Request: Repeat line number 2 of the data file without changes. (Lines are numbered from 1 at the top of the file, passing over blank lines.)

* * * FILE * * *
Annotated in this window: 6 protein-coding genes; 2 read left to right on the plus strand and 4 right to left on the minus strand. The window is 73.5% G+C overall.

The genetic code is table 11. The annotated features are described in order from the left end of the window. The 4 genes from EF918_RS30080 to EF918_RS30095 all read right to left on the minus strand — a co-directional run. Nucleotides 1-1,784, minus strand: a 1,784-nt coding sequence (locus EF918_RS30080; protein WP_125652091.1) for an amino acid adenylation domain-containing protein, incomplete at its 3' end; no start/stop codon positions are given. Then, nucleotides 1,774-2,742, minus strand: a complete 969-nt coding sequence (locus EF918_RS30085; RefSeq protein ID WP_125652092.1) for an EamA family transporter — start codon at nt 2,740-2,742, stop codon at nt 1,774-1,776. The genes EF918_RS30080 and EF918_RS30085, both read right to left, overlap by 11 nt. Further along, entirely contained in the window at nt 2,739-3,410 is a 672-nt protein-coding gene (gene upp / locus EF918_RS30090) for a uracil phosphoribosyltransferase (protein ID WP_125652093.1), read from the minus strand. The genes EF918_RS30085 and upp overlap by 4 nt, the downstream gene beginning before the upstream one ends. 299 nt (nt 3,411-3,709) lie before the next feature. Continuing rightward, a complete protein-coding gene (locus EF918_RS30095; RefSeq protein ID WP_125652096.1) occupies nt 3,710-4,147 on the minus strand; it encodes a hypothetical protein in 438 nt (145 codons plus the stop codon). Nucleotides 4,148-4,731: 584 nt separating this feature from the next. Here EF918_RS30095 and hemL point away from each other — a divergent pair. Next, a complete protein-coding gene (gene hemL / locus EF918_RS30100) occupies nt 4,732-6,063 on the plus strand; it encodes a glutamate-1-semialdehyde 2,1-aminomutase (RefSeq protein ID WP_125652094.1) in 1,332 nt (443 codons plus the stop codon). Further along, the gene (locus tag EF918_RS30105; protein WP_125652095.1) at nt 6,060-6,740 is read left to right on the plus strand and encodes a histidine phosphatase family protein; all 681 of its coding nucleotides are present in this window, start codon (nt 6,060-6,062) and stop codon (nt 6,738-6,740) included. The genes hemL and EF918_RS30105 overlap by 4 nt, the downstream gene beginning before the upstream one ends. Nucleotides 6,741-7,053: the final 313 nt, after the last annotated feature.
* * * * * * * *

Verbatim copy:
The genetic code is table 11. The annotated features are described in order from the left end of the window. The 4 genes from EF918_RS30080 to EF918_RS30095 all read right to left on the minus strand — a co-directional run. Nucleotides 1-1,784, minus strand: a 1,784-nt coding sequence (locus EF918_RS30080; protein WP_125652091.1) for an amino acid adenylation domain-containing protein, incomplete at its 3' end; no start/stop codon positions are given. Then, nucleotides 1,774-2,742, minus strand: a complete 969-nt coding sequence (locus EF918_RS30085; RefSeq protein ID WP_125652092.1) for an EamA family transporter — start codon at nt 2,740-2,742, stop codon at nt 1,774-1,776. The genes EF918_RS30080 and EF918_RS30085, both read right to left, overlap by 11 nt. Further along, entirely contained in the window at nt 2,739-3,410 is a 672-nt protein-coding gene (gene upp / locus EF918_RS30090) for a uracil phosphoribosyltransferase (protein ID WP_125652093.1), read from the minus strand. The genes EF918_RS30085 and upp overlap by 4 nt, the downstream gene beginning before the upstream one ends. 299 nt (nt 3,411-3,709) lie before the next feature. Continuing rightward, a complete protein-coding gene (locus EF918_RS30095; RefSeq protein ID WP_125652096.1) occupies nt 3,710-4,147 on the minus strand; it encodes a hypothetical protein in 438 nt (145 codons plus the stop codon). Nucleotides 4,148-4,731: 584 nt separating this feature from the next. Here EF918_RS30095 and hemL point away from each other — a divergent pair. Next, a complete protein-coding gene (gene hemL / locus EF918_RS30100) occupies nt 4,732-6,063 on the plus strand; it encodes a glutamate-1-semialdehyde 2,1-aminomutase (RefSeq protein ID WP_125652094.1) in 1,332 nt (443 codons plus the stop codon). Further along, the gene (locus tag EF918_RS30105; protein WP_125652095.1) at nt 6,060-6,740 is read left to right on the plus strand and encodes a histidine phosphatase family protein; all 681 of its coding nucleotides are present in this window, start codon (nt 6,060-6,062) and stop codon (nt 6,738-6,740) included. The genes hemL and EF918_RS30105 overlap by 4 nt, the downstream gene beginning before the upstream one ends. Nucleotides 6,741-7,053: the final 313 nt, after the last annotated feature.